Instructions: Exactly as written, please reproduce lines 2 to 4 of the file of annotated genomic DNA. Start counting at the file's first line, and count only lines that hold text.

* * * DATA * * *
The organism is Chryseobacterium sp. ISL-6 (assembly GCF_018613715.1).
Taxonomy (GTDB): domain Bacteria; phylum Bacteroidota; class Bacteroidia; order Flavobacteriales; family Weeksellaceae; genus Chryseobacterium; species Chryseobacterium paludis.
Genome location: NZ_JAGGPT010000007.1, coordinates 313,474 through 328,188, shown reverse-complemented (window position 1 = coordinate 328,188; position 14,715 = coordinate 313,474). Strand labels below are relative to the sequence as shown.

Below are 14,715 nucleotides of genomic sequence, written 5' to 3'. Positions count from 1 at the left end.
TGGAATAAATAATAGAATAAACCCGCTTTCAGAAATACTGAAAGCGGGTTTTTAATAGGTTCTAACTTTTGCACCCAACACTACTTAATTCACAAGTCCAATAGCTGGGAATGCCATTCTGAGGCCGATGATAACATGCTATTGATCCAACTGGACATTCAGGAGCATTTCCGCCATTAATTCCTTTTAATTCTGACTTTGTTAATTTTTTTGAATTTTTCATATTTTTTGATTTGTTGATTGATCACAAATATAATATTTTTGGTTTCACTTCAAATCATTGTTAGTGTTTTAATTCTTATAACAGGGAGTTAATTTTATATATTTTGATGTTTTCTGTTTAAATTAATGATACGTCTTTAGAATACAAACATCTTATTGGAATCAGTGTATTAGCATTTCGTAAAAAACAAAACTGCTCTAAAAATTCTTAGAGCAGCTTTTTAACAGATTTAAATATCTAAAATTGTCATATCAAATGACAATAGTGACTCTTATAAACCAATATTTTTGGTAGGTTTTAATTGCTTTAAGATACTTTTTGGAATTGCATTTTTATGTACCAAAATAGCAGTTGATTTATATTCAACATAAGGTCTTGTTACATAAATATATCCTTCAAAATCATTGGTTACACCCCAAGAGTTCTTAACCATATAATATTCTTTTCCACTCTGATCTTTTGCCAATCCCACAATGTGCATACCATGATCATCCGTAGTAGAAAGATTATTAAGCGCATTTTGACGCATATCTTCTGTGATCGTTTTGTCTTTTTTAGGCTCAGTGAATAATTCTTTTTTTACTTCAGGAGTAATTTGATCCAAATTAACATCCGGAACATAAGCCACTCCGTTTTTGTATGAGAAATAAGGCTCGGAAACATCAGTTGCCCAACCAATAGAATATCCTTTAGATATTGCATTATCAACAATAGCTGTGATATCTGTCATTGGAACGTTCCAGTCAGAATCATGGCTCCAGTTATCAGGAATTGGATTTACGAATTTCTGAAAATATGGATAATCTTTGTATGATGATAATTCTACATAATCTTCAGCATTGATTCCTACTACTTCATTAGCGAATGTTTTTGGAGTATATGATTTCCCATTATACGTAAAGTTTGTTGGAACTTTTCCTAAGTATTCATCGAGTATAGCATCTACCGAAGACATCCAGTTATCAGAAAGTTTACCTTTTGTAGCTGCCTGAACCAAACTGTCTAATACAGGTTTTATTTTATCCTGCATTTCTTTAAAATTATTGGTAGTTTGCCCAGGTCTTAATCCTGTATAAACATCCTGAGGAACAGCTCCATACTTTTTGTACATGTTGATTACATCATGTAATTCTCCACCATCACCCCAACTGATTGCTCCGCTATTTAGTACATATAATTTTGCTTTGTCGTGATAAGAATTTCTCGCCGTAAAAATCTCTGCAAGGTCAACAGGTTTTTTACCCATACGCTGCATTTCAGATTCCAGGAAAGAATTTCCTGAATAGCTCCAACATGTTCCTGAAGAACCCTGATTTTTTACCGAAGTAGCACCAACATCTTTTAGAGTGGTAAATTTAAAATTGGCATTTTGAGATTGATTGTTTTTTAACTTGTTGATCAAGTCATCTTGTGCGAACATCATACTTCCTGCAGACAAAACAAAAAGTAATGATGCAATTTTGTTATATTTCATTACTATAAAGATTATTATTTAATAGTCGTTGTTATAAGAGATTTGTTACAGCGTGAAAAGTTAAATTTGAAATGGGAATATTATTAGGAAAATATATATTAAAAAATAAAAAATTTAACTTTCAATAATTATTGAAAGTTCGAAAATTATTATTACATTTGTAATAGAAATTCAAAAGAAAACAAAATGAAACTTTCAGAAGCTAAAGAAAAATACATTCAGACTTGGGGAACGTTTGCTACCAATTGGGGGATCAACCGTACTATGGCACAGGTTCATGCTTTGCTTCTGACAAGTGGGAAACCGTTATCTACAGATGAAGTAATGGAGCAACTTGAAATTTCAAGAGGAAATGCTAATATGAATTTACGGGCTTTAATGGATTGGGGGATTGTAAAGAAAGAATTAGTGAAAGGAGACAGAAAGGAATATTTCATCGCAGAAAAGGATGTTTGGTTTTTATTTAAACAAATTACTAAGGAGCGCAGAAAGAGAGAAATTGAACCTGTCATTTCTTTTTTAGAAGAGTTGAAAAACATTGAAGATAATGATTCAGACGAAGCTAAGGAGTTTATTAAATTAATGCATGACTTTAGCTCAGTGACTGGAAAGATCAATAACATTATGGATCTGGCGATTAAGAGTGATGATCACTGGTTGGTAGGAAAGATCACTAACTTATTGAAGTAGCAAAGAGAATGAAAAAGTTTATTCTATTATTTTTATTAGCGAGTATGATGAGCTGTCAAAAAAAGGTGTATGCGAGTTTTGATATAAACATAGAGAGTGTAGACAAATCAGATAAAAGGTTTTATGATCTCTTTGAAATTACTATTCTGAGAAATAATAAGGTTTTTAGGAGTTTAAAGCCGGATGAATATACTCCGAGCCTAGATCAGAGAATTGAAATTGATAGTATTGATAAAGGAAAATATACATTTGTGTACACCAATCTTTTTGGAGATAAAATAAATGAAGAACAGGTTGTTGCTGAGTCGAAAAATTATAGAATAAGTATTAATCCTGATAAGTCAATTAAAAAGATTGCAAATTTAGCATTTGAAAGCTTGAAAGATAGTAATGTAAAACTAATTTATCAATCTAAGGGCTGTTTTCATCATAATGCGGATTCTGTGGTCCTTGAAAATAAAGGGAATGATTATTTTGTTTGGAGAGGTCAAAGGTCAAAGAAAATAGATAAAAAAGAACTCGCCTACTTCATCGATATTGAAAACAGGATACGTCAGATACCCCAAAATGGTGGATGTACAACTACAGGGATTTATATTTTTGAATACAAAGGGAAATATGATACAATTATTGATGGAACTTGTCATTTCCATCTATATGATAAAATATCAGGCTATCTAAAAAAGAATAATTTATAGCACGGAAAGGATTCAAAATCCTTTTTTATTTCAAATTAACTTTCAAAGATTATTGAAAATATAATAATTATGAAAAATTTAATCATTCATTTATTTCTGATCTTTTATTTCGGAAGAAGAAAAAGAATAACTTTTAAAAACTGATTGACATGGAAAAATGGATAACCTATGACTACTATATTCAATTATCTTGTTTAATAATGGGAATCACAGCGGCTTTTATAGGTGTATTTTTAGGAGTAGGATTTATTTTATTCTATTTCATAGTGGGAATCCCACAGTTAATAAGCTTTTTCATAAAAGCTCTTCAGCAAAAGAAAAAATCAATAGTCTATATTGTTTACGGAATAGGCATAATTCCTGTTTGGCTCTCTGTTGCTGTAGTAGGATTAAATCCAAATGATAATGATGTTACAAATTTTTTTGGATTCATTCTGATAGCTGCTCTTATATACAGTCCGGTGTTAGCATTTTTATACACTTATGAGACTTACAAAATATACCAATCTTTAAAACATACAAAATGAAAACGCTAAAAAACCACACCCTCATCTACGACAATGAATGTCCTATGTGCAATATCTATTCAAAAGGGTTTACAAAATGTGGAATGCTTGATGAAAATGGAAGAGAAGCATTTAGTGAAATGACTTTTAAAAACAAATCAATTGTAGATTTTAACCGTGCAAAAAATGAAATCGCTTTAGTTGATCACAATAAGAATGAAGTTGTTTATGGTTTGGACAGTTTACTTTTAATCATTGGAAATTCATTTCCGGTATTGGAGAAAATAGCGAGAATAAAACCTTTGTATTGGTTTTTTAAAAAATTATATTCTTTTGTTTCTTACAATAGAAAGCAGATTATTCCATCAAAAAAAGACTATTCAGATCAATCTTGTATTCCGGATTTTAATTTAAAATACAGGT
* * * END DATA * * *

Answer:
Taxonomy (GTDB): domain Bacteria; phylum Bacteroidota; class Bacteroidia; order Flavobacteriales; family Weeksellaceae; genus Chryseobacterium; species Chryseobacterium paludis.
Genome location: NZ_JAGGPT010000007.1, coordinates 313,474 through 328,188, shown reverse-complemented (window position 1 = coordinate 328,188; position 14,715 = coordinate 313,474). Strand labels below are relative to the sequence as shown.

Below are 14,715 nucleotides of genomic sequence, written 5' to 3'. Positions count from 1 at the left end.